MANCHESTER, United Kingdom - Dressed in a red-and-black tight shirt and dark skinny jeans with a pair of Dr Marten's boots and wearing a pair of Harry Potter-style glasses, the curly haired Stephen Welsh looks like a member of a boy band.
But the 29-year-old is actually Manchester Museum's curator of living culture and also a person who has always been enthusiastic about Chinese culture and history despite not getting a chance to study it at the university where he turned to Mediterranean archaeology instead.
Years after graduation, his China dream was finally fulfilled at work when his museum started a nine-month exhibition of Chinese historical and cultural relics named China: Journey to the East.
Welsh is the key man behind the exhibition.
"I really didn't know much about China (before) but, as I became more aware, I read about the significance of Chinese civilization and culture, which is something we never touched upon in university, which is - I think - a bit of tragedy," Welsh said.
He is hoping the exhibition attracts plenty of students and fills the educational gap.
The exhibition spans 3,000 years of Chinese history and culture, exploring the five themes of play and performance, technology, belief and festivals, food and drink, and language and writing.
It opened in Manchester on Sept 25 and will last until June 26, 2011. The exhibition features more than 100 objects from the British Museum as well as an ancient bronze chime lent by Wuhan municipal museum, which Welsh visited in January.
The exhibition presents key enduring Chinese inventions such as an old abacus made of wood with porcelain beads decorated with dragons and metal rods, a compass made of wood and metal from the Qing Dynasty (1644-1911), and other silk and porcelain items.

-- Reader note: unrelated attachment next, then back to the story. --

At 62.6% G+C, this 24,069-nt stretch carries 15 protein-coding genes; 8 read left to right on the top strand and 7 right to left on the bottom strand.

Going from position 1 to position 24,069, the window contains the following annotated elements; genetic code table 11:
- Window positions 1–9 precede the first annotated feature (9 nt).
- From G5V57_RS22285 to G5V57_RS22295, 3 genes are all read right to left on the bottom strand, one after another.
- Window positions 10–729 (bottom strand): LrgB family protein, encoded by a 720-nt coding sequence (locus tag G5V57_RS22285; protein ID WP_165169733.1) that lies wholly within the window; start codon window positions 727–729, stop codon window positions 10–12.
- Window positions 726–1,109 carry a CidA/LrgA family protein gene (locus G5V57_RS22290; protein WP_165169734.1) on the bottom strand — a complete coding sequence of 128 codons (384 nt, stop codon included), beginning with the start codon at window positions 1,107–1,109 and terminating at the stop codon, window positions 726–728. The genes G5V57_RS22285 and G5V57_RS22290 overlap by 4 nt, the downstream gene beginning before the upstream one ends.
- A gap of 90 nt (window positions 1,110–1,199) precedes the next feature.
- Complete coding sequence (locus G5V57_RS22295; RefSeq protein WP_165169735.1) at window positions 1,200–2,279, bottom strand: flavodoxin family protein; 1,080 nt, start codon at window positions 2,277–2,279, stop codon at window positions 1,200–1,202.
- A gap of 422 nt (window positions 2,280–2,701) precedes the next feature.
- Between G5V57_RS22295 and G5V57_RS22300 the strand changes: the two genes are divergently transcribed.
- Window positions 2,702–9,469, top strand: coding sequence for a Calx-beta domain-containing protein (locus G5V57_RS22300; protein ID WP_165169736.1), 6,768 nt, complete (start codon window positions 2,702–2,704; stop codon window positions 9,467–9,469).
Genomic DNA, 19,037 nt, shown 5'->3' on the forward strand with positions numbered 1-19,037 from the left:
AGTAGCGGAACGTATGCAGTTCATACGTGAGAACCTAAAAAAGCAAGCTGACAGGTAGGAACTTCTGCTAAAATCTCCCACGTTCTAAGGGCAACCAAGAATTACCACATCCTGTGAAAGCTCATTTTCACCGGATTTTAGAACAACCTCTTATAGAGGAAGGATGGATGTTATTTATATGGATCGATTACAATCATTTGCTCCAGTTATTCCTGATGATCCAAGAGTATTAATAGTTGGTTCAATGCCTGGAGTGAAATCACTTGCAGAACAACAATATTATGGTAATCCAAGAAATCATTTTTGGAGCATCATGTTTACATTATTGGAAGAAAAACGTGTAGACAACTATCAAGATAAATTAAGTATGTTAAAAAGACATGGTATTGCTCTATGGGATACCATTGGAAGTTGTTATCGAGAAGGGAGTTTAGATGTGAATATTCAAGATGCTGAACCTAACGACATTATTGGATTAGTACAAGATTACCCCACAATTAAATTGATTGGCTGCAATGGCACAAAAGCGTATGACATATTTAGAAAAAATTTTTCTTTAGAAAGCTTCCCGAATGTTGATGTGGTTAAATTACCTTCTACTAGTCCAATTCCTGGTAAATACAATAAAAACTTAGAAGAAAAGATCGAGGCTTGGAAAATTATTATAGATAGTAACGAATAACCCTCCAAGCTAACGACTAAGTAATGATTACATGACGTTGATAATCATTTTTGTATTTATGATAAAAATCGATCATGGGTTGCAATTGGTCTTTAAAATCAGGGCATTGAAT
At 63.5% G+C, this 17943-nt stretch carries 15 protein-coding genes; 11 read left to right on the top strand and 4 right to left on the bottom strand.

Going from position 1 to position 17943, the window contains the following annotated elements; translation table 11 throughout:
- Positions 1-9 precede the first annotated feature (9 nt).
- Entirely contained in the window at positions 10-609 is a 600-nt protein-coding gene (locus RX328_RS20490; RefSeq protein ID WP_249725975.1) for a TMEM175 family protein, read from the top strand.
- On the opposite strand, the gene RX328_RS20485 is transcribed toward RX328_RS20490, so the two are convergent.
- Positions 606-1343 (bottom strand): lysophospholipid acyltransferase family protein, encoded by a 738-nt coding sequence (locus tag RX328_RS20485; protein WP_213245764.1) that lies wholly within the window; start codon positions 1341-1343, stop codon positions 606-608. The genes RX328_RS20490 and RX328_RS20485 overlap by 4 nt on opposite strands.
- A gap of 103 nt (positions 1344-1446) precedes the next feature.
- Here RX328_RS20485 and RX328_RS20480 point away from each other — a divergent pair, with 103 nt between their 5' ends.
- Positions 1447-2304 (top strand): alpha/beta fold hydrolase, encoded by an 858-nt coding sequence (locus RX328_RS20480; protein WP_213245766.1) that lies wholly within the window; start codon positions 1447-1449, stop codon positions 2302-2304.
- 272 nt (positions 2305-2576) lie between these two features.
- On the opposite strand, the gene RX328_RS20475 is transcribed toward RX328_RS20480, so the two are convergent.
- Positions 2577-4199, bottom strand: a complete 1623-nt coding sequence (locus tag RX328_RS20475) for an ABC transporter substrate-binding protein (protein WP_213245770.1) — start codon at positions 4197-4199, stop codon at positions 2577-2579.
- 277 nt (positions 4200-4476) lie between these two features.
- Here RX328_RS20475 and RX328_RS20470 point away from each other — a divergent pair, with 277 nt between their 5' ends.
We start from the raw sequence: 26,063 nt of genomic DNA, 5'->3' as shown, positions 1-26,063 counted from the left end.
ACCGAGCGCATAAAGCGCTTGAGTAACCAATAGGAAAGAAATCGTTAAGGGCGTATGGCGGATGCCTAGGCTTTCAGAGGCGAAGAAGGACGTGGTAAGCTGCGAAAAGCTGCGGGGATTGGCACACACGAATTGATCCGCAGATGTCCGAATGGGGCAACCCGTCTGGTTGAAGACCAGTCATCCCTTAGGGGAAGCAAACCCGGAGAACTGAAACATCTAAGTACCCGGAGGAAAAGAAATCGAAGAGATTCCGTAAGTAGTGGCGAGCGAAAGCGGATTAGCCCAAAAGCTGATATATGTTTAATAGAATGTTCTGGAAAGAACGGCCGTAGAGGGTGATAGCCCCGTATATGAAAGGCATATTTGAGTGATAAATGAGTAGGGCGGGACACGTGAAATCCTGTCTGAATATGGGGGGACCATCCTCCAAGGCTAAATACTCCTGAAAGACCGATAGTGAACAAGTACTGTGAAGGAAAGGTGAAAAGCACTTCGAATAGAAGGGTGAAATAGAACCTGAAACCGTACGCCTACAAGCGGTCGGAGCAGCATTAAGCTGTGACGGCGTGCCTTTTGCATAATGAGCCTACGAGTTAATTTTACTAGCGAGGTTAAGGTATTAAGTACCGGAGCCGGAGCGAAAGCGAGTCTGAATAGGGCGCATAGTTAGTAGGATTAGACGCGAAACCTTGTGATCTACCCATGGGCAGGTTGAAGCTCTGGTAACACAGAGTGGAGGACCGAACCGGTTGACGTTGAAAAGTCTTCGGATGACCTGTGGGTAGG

Highlights include a beautiful Ming Dynasty (1368-1644) stoneware incense burner modeled in high relief with a dragon and phoenix, wonderfully detailed shadow puppets made in the 19th century of donkey hide in the form of a sedan chair with sedan carriers, and even an ancient oracle bone and an example of calligraphy written by chairman Mao Zedong.
Though it is not the biggest ongoing exhibition in the Manchester Museum, Welsh is confident that it will become one of the most popular and says he hopes the total number of visitors could reach 100,000, some one in five of the city's population.
"It's amazing," said local resident Melanie Morgan, 30, after checking out the exhibition. "My interest in China was inspired by the growing Chinese community in this city. Now, I'm really curious about the country's history, culture and way of life."
That is exactly what Welsh hopes local people will get from the exhibition because "China is going to be a much more influential force in the lives of the British people".
"To try to find some provision to help British people familiarize themselves with Chinese culture, history and language, one way you can do that is through museums and galleries," he said.
In order to make the exhibition a unique one, he has even included abstracts from his journal written during his trip to Central China's Wuhan in January.
It was his only trip to China and he said one week was not enough. It left him with unforgettable moments ranging from learning to use chopsticks to chatting about the Beatles and English Premier League football.
But the most impressive moment was when he was standing on top of the Yellow Crane Tower, Wuhan's landmark.
"It is renowned throughout China and has inspired many poems, most famously by Cui Hao in the 8th century and Mao Zedong in 1927. From the top of the tower, even on a misty day, it is easy to understand how the view made those poets feel," said an entry in his journal on display in the exhibition hall.
(China Daily 10/04/2010 page6)